Bronze sculpture by Frédéric Clerc-Renaud

Bronze Sculpture Making of

Bronze, an alloy of copper and tin, first appeared in the Near East toward the end of the fourth millennium B.C., there is no accurate record of when the lost wax method of casting was first utilized. It is believed the earliest users of the method began with a clay core roughly the shape of the subject to be sculpted. This core was covered with wax, and then sculpted to the finished form.

Once the wax hardened it was covered with clay. The object was baked, hardening the clay and melting the wax. Because the wax melted out into the bottom of the baking receptacle or oven, it was unusable or lost - hence the process is called "Lost Wax." The space evacuated by the wax was then filled with molten bronze. Once the bronze cooled and hardened, the clay was removed and the remaining bronze cleaned and polished.

The basic principle of the process has remained unchanged, although many new techniques have been developed. The most significant of which was the use of molds from which many waxes could be made. As opposed to cold cast bronze, a plastic-based product with metal flecks imbedded, cast bronze is a permanent medium. Archeologists have found pieces buried in the earth for thousands of years. American Bronze Foundry feels a strong sense of responsibility when creating art that will survive many generations. Please take a moment to view the steps to complete a bronze sculpture.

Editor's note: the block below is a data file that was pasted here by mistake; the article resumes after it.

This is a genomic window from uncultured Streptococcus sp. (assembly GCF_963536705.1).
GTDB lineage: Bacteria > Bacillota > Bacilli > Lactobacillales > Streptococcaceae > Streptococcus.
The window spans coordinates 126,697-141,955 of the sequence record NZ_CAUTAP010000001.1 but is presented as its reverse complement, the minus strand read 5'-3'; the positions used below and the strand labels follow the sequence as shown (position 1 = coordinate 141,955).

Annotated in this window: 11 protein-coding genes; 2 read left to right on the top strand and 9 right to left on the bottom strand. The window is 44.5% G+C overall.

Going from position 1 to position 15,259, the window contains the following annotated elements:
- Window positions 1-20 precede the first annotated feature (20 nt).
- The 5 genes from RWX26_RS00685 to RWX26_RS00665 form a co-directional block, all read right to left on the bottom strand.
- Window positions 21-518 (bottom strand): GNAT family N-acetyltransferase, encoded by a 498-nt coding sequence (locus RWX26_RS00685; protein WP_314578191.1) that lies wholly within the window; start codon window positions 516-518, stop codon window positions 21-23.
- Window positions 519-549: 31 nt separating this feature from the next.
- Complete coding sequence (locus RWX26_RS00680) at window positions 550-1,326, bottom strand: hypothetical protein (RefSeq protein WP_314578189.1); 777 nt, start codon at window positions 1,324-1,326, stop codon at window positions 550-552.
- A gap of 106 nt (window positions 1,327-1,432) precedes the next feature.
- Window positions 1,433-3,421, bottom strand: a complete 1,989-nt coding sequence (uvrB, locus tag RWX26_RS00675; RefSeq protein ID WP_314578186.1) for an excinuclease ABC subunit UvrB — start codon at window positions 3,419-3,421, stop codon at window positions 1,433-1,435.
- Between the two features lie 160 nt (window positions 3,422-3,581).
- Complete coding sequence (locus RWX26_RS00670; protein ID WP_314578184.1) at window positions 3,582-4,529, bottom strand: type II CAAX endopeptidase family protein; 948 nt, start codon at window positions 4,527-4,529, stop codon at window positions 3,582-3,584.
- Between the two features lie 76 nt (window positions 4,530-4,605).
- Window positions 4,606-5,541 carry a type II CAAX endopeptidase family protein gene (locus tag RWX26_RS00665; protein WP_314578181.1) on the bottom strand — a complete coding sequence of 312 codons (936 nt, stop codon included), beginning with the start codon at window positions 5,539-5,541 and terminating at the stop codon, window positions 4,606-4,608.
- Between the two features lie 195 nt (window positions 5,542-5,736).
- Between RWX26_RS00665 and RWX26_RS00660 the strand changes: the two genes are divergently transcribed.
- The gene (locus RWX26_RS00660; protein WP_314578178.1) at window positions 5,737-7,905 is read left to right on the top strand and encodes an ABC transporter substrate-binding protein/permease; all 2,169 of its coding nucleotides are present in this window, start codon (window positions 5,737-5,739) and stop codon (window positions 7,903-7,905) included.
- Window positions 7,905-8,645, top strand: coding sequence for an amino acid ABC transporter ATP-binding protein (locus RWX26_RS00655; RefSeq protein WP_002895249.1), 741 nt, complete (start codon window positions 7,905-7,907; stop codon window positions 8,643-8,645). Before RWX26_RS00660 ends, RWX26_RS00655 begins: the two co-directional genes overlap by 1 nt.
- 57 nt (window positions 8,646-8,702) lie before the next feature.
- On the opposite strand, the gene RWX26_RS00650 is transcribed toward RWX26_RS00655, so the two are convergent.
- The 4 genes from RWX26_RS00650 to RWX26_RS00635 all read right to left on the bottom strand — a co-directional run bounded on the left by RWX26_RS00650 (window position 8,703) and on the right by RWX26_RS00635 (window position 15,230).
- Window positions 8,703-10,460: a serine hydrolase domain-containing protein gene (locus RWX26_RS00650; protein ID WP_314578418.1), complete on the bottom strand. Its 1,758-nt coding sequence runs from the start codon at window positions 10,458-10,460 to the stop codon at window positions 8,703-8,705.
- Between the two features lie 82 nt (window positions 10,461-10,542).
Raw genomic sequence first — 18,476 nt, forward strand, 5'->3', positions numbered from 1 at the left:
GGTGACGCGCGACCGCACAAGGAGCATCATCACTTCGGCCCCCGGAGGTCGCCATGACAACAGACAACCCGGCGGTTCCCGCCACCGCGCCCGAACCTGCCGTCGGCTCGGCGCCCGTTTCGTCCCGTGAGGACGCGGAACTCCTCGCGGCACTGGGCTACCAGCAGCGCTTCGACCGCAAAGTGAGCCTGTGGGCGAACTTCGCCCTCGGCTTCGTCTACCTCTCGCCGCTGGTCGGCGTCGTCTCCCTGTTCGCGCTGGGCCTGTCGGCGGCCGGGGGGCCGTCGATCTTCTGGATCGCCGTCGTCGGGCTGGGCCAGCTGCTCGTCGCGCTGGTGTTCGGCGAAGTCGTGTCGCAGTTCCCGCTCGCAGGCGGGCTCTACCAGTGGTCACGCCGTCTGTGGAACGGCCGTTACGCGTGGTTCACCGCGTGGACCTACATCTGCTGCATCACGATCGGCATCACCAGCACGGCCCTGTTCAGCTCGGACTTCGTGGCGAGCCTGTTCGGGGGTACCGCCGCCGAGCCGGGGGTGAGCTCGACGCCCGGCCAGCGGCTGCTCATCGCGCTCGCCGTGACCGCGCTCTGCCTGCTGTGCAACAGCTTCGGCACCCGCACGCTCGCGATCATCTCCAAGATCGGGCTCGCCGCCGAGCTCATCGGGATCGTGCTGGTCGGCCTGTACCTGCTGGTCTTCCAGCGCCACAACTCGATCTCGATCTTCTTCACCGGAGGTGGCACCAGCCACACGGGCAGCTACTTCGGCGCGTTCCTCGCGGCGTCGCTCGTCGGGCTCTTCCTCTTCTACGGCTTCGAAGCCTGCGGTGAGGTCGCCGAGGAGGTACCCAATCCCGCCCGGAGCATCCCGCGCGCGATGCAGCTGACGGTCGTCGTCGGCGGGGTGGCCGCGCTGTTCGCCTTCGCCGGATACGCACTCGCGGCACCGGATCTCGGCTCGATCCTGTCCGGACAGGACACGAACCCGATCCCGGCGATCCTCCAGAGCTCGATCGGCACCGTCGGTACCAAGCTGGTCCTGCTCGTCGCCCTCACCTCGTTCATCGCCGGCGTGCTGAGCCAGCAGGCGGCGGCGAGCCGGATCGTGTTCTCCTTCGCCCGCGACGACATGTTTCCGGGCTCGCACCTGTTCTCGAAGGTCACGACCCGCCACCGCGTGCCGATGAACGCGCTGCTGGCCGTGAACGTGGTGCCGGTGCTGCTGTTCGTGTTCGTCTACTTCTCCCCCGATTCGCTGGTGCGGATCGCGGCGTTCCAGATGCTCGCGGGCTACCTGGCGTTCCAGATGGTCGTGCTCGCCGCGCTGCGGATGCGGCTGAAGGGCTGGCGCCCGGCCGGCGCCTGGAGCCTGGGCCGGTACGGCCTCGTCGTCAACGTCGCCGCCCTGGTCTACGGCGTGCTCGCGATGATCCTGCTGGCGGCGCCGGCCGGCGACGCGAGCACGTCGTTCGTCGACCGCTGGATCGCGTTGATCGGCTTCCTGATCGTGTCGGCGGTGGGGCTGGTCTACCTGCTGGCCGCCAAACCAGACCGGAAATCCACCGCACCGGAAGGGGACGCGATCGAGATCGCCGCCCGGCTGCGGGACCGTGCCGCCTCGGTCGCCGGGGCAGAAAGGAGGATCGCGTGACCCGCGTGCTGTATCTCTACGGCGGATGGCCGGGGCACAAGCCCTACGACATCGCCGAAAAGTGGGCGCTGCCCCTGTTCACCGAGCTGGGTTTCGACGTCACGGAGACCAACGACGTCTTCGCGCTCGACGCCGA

1. The Original Sculpture. Our Staff Engineers will study the sculpture. A determination is made on how the sculpture will be sectioned or "laid up" for mold making. Complex molds will require the original artwork to be cut into smaller manageable pieces. This is by far the most critical step of the procedure. The detail of the original must be captured and transferred in the mold, if not, they will be difficult to replace in any other step.

2. Mold Making. The sculpture is first sealed and then a release agent is applied to allow for easy removal of the rubber mold. Depending on the artist's requirements, we will create a silicone, latex, or polyurethane mold.

3. Now that the original sculpture has been prepared, the first coat of rubber is applied by hand. This is very important to obtain the proper level of detail. The Master Mold Maker must ensure the entire sculpture is covered with an even thin layer of rubber. Once the rubber has set, additional coats must be applied with "keys." These keys will identify the proper position of the mold when closed.



4. When the rubber is thoroughly set, a back-up shell or "Mother Mold" is applied to support the rubber for the wax pouring process. The keys previously applied are critical in the position of the rubber in this mother mold. This shell is normally made from plaster or fiberglass. If using a plaster mold, a plaster mixture is brushed on and strengthened with hemp. A fiberglass mold has proven to be most suitable for artisans to work with. It is durable yet lighter than plaster. One half of the piece is completed, allowed to dry, then flipped over to complete the other half. The back-up shell is removed and the rubber gently pulled back so the original sculpture can be removed. The rubber is then cleaned of any remaining particles from the original. It is now ready to receive the wax.